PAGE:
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Article Archive >> Winter Tourism

Bath to Berkeley Springs

Bath to Berkeley Springs

Berkeley Springs is an historic spa and art-filled town nestled in the West Virginia mountains only 90 minutes from the Washington/Baltimore metro area. The town, originally known as Bath, boasts warm mineral springs, world class dining, dozens of unique shops, five full-service spas and more than 100 lodging choices from elegant B&B's and historic inns to cabins and resorts.
Friendly people, welcoming mountains and a sense of place mark Berkeley Springs, West Virginia as a vacation getaway for all seasons and tastes.
You can follow in centuries-old footsteps by "taking the waters" as George Washington had once said, in historic Roman Baths or contemporary spas and with every glass of water in fine restaurants and cafes. There are self-guided tours of everything from Berkeley Springs State Park and the historic town of Berkeley Springs to a county-wide driving tour of George Washington-related sites.
On the second floor of the Roman Bath House in Berkeley Springs State Park, guests can visit the Museum of the Berkeley Springs which is open year round.
Berkeley Springs is a primal source of warm mineral waters, which were frequented by Native Americans long before Europeans arrived in the New World. First noted as Medicine Springs in 1747 on a map drawn by Thomas Jefferson's father, the waters for many centuries have drawn visitors seeking health and relief from the stress of everyday life.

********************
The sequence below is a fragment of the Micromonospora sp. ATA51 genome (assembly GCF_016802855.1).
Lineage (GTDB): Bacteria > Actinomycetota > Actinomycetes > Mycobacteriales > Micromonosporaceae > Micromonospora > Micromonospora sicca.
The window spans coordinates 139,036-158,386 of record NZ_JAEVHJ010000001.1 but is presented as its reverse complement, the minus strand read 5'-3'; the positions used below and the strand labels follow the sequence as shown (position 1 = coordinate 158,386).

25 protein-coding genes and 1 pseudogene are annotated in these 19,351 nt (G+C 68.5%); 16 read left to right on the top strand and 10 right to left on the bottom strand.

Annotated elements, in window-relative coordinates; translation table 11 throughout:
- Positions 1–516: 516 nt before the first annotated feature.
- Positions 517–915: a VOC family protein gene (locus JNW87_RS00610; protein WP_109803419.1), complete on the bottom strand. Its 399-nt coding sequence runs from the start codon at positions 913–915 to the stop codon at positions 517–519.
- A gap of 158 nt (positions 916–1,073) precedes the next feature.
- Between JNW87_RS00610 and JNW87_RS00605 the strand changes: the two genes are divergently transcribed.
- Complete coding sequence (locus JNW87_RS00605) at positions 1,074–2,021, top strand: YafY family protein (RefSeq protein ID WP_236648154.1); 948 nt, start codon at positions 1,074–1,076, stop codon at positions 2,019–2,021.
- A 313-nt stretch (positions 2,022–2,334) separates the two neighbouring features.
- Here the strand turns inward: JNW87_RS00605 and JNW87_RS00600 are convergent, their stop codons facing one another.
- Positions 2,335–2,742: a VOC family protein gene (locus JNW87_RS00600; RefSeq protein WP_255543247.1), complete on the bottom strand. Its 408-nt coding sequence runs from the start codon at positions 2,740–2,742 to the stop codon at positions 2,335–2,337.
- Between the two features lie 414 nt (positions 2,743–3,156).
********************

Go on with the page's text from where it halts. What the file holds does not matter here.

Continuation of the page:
Berkeley Springs became a health resort largely due to George Washington's efforts to promote the area among his friends. He revisited the area several times with his family. When he vacationed in the area in 1767, he noted how busy the town had become. Lord Fairfax had built a summer home there and a "private bath" and the social life was rated as quite pleasant.
The Virginia General Assembly established the town as Bath in October 1776, naming it for the spa city called Bath in England. The town's population jumped during and immediately after the American Revolutionary War as wounded soldiers and others came to the area believing that the warm springs had medicinal qualities.
The town was later known as Berkeley Springs, primarily because the town's post office took that name (combining Governor Norborne Berkeley's last name with the warm springs found there) because another post office, located in southeastern Virginia, was already called Bath. Since the mail was sent to and from Berkeley Springs, that name came into use.
It is said that Berkeley Springs was well known among the Indians long before the white men arrived and that the valley was considered a neutral zone where Indians could come and bath in the springs without fear of attack, even from the most mortal of enemies.
The waters flow at a constant 74F from the base of Warm Springs Ridge. You may still drink freely and fill your jugs at Lord Fairfax's public tap, and wade in the ancient stone pools in the nation's smallest state park.









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